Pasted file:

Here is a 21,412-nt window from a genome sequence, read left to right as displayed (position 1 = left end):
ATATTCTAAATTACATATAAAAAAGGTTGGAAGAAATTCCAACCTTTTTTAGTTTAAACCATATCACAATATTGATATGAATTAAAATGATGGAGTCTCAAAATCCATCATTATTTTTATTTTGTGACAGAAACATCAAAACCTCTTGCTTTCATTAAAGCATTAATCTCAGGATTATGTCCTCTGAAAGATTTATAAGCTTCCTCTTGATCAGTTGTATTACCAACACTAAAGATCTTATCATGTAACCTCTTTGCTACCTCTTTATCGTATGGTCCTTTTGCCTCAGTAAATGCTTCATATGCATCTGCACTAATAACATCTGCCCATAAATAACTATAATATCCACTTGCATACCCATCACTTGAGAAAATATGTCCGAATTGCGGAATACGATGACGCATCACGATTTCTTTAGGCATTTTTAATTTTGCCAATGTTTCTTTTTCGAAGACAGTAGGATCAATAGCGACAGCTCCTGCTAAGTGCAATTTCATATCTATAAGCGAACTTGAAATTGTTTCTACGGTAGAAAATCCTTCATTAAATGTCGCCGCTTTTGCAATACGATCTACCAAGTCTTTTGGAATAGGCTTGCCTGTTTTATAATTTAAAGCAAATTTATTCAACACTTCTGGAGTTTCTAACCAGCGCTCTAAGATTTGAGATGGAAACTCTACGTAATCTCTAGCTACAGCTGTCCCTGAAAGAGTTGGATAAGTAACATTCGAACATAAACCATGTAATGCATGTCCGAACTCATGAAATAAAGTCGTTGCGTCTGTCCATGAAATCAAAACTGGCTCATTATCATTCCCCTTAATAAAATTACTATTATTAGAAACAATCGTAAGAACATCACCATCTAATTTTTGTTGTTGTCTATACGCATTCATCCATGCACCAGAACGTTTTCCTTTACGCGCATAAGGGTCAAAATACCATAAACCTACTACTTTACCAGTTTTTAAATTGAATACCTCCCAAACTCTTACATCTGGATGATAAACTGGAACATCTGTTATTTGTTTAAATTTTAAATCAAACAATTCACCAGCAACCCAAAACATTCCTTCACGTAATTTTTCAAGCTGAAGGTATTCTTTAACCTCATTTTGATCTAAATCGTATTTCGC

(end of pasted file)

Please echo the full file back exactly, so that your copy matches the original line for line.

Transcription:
Here is a 21,412-nt window from a genome sequence, read left to right as displayed (position 1 = left end):
ATATTCTAAATTACATATAAAAAAGGTTGGAAGAAATTCCAACCTTTTTTAGTTTAAACCATATCACAATATTGATATGAATTAAAATGATGGAGTCTCAAAATCCATCATTATTTTTATTTTGTGACAGAAACATCAAAACCTCTTGCTTTCATTAAAGCATTAATCTCAGGATTATGTCCTCTGAAAGATTTATAAGCTTCCTCTTGATCAGTTGTATTACCAACACTAAAGATCTTATCATGTAACCTCTTTGCTACCTCTTTATCGTATGGTCCTTTTGCCTCAGTAAATGCTTCATATGCATCTGCACTAATAACATCTGCCCATAAATAACTATAATATCCACTTGCATACCCATCACTTGAGAAAATATGTCCGAATTGCGGAATACGATGACGCATCACGATTTCTTTAGGCATTTTTAATTTTGCCAATGTTTCTTTTTCGAAGACAGTAGGATCAATAGCGACAGCTCCTGCTAAGTGCAATTTCATATCTATAAGCGAACTTGAAATTGTTTCTACGGTAGAAAATCCTTCATTAAATGTCGCCGCTTTTGCAATACGATCTACCAAGTCTTTTGGAATAGGCTTGCCTGTTTTATAATTTAAAGCAAATTTATTCAACACTTCTGGAGTTTCTAACCAGCGCTCTAAGATTTGAGATGGAAACTCTACGTAATCTCTAGCTACAGCTGTCCCTGAAAGAGTTGGATAAGTAACATTCGAACATAAACCATGTAATGCATGTCCGAACTCATGAAATAAAGTCGTTGCGTCTGTCCATGAAATCAAAACTGGCTCATTATCATTCCCCTTAATAAAATTACTATTATTAGAAACAATCGTAAGAACATCACCATCTAATTTTTGTTGTTGTCTATACGCATTCATCCATGCACCAGAACGTTTTCCTTTACGCGCATAAGGGTCAAAATACCATAAACCTACTACTTTACCAGTTTTTAAATTGAATACCTCCCAAACTCTTACATCTGGATGATAAACTGGAACATCTGTTATTTGTTTAAATTTTAAATCAAACAATTCACCAGCAACCCAAAACATTCCTTCACGTAATTTTTCAAGCTGAAGGTATTCTTTAACCTCATTTTGATCTAAATCGTATTTCGC